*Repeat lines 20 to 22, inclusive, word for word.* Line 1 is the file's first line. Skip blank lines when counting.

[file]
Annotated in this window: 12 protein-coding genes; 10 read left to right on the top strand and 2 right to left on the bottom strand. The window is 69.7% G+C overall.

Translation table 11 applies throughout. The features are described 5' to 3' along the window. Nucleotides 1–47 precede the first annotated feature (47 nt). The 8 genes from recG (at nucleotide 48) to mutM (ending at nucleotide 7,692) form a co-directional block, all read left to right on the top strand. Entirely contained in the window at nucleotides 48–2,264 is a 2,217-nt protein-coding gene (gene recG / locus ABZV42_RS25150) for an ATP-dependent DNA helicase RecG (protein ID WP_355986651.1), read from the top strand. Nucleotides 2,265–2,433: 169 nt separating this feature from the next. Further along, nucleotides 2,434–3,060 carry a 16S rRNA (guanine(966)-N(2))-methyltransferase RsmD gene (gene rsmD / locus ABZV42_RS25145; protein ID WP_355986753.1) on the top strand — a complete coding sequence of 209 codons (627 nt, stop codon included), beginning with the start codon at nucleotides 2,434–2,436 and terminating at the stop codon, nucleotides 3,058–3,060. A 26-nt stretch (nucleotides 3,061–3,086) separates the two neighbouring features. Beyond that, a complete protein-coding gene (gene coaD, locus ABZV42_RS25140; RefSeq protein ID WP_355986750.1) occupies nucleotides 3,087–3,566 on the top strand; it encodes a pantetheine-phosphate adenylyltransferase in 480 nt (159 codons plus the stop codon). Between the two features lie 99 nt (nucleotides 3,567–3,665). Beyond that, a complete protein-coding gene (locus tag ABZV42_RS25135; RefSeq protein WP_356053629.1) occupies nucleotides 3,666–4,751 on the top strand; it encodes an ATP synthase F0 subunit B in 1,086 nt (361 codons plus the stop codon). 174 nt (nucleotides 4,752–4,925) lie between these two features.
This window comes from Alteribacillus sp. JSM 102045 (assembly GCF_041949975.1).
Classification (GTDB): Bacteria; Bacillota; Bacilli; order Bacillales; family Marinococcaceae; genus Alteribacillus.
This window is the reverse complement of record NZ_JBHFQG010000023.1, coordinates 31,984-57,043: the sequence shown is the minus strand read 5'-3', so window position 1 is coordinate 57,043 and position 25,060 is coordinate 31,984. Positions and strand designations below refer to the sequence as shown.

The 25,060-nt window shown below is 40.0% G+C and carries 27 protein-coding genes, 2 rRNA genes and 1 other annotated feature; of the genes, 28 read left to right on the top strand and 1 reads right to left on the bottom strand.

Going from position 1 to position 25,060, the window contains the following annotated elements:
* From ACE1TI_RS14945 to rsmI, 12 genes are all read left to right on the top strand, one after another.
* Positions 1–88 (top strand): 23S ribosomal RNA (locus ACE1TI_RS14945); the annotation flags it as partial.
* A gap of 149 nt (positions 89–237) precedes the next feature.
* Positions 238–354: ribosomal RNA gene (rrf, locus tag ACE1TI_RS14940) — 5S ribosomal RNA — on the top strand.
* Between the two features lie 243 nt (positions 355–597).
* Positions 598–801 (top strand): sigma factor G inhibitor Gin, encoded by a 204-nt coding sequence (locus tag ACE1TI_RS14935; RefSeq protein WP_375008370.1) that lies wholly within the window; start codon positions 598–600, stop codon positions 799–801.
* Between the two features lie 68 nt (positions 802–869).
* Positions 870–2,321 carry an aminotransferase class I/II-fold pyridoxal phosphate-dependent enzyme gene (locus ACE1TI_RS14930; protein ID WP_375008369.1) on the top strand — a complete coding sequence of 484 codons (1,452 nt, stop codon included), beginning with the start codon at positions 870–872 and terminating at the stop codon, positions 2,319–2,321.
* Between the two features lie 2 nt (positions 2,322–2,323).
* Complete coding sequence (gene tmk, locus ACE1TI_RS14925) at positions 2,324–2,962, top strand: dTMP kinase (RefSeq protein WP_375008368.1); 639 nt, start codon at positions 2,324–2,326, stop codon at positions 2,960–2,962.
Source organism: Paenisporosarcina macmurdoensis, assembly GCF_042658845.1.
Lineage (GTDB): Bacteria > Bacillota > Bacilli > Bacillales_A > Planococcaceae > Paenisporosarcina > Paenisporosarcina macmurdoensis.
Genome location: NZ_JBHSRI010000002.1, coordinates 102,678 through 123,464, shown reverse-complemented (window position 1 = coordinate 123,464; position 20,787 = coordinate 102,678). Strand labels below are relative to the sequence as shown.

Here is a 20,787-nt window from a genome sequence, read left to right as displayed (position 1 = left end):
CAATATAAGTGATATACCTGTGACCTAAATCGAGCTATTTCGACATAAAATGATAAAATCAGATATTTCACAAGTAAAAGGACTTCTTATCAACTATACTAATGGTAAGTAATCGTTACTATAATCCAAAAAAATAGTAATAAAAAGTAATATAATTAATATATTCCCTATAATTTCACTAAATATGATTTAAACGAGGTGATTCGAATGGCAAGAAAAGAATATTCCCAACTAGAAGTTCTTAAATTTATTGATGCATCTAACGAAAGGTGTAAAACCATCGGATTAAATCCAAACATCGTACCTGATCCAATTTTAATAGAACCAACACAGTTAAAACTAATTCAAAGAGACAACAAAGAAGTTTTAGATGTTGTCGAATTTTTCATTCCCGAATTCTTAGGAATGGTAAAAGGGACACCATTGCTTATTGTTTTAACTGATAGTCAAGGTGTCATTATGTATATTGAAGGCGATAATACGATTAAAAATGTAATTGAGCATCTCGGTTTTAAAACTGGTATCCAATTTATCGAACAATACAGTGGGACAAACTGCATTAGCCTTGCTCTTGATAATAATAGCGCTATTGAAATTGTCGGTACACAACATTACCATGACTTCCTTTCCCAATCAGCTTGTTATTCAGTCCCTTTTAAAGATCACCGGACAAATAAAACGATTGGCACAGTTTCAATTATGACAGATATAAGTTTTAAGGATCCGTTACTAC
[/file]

Genome location: NZ_JBHSRI010000002.1, coordinates 102,678 through 123,464, shown reverse-complemented (window position 1 = coordinate 123,464; position 20,787 = coordinate 102,678). Strand labels below are relative to the sequence as shown.

Here is a 20,787-nt window from a genome sequence, read left to right as displayed (position 1 = left end):
CAATATAAGTGATATACCTGTGACCTAAATCGAGCTATTTCGACATAAAATGATAAAATCAGATATTTCACAAGTAAAAGGACTTCTTATCAACTATACTAATGGTAAGTAATCGTTACTATAATCCAAAAAAATAGTAATAAAAAGTAATATAATTAATATATTCCCTATAATTTCACTAAATATGATTTAAACGAGGTGATTCGAATGGCAAGAAAAGAATATTCCCAACTAGAAGTTCTTAAATTTATTGATGCATCTAACGAAAGGTGTAAAACCATCGGATTAAATCCAAACATCGTACCTGATCCAATTTTAATAGAACCAACACAGTTAAAACTAATTCAAAGAGACAACAAAGAAGTTTTAGATGTTGTCGAATTTTTCATTCCCGAATTCTTAGGAATGGTAAAAGGGACACCATTGCTTATTGTTTTAACTGATAGTCAAGGTGTCATTATGTATATTGAAGGCGATAATACGATTAAAAATGTAATTGAGCATCTCGGTTTTAAAACTGGTATCCAATTTATCGAACAATACAGTGGGACAAACTGCATTAGCCTTGCTCTTGATAATAATAGCGCTATTGAAATTGTCGGTACACAACATTACCATGACTTCCTTTCCCAATCAGCTTGTTATTCAGTCCCTTTTAAAGATCACCGGACAAATAAAACGATTGGCACAGTTTCAATTATGACAGATATAAGTTTTAAGGATCCGTTACTAC